Spain borders Portugal and France and lies on the West of Europe. It is a large, relatively sparsely populated country (pop about 45 million) and attracts many tourists throughout the year. It has a diverse climate and can be cold in Winter in the North to semi-arid to Mediterranean.
The capital and largest city is Madrid (pop 3.5 million) with cosmopolitan Barcelona being the next major city. Obviously these bigger cities offer more opportunities for work.
During the recent economic crisis the country has suffered badly and there is a very high level of unemployment. This has meant that some private schools have had to close down and there is slightly less demand for English teachers than there used to be. However, Spain has one of the lowest English speaking populations within Europe so work is still to be found if you are qualified and are a native speaker and as the country recovers from the economic problems over the next few years this work will increase.
Requirements to teach in Spain
Some state schools offer bilingual education to their students as do many nursery schools. With the right background teachers can get good work here. Each region of Spain has their own requirements for teaching in these schools so if this is of interest you should contact the local education authorities in the region to see what is available and what their requirements are.
Outside this are the private schools where most jobs are found. The requirements to teach in a private school are often less strict than a state school and they usually ask for a degree and a TEFL Certificate.
Because Spain is in the European Union preference is given to teachers who hold a passport from the EU; this effectively means British and Irish teachers work a lot in Spain while there are very few from outside Europe.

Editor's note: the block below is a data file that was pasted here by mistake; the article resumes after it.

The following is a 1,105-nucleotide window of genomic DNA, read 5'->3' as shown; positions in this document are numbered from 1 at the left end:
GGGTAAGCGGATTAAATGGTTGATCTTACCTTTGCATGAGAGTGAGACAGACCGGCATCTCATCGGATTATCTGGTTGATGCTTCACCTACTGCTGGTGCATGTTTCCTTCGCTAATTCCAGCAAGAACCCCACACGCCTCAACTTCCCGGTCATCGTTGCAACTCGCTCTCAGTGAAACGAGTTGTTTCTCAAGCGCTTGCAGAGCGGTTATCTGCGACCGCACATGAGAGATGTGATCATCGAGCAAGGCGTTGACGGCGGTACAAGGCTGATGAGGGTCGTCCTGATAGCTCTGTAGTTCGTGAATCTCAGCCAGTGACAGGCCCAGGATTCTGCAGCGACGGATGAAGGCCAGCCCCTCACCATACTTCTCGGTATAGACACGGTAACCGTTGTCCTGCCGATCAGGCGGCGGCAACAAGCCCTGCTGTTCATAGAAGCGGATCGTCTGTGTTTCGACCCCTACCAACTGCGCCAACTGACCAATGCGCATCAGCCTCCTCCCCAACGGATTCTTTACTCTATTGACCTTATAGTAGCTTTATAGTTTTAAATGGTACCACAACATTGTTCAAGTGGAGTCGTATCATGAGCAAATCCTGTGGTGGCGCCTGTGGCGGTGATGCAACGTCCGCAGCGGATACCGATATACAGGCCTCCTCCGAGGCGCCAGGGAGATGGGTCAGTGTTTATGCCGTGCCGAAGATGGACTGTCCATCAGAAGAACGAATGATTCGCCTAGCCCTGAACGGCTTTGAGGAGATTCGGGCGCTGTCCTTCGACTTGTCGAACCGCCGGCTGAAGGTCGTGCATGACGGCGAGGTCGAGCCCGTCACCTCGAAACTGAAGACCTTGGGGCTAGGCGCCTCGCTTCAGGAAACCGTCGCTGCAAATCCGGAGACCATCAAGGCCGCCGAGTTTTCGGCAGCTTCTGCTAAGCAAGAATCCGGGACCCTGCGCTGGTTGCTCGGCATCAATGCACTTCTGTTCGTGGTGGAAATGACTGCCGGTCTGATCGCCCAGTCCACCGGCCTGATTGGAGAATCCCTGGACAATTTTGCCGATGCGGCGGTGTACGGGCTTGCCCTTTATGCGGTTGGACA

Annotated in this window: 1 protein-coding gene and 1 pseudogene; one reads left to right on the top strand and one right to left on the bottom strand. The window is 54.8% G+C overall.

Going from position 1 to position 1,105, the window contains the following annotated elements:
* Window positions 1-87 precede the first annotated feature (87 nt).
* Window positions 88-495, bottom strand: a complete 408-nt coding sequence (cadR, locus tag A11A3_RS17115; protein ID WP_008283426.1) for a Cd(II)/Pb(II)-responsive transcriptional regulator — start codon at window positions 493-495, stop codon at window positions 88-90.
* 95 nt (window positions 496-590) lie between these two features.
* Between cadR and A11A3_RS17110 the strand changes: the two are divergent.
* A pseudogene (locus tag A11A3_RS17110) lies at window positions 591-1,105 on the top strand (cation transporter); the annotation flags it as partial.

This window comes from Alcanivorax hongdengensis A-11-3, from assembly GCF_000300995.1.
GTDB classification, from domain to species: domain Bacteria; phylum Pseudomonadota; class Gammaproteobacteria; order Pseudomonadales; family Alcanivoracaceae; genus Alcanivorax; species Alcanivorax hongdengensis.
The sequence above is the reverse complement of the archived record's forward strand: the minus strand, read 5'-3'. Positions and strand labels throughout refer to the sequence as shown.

Note, however, that the Ministry of Education run a program which allows teachers from the US and Canada to come over and teach for a year. About 2,000 teachers take part in this program annually – see MoE – Spain for more details. A privately run program for European au pairs/teachers is also available.
When to Go
Spain tends to close down during August (and is quiet in July as well) so there’s no point looking for work then. September (and to a lesser extent, October) is when the academic year begins. Having said this, there are Summer Teaching Camps in Spain but these usually run off the back of schools who will offer the work to their own teachers first.
Schools mostly hold interviews at the beginning and end of Summer for new teachers. Many schools in Spain rely on teachers arriving on spec so there is certainly a chance to find work if you just get over to Spain, set yourself up and walk the streets for work.
There may be work available in the new year; some teachers will have left their schools and private individuals have made a resolution to learn some English!
Pay & Conditions Teaching in Spain
The average pay is around [currconvert base_curr=”EUR” base_amount=”1000″] to [currconvert base_curr=”EUR” base_amount=”1200″] per month.
Accommodation costs vary from city to city but as a rough idea, you can pay between [currconvert base_curr=”EUR” base_amount=”150″] to [currconvert base_curr=”EUR” base_amount=”300″] per month for a single room or around [currconvert base_curr=”EUR” base_amount=”600″] per month for a one bedroom flat. Everyday costs, however, are quite cheap (e.g. food, transport, etc).
Most work is at one of the private schools teaching General English, English for Tourism or Business English. Often working for a school you will find the pay is fairly poor and you’ll be overworked, however if it’s your first year in Spain then this is a lot easier than having to go there cold and find private lessons through word of mouth.
The private schools themselves vary in quality. A great deal of emphasis is placed on the written word rather than spoken English. In class, the main issue is unmotivated students and sometimes you will have to work hard to get the students participating.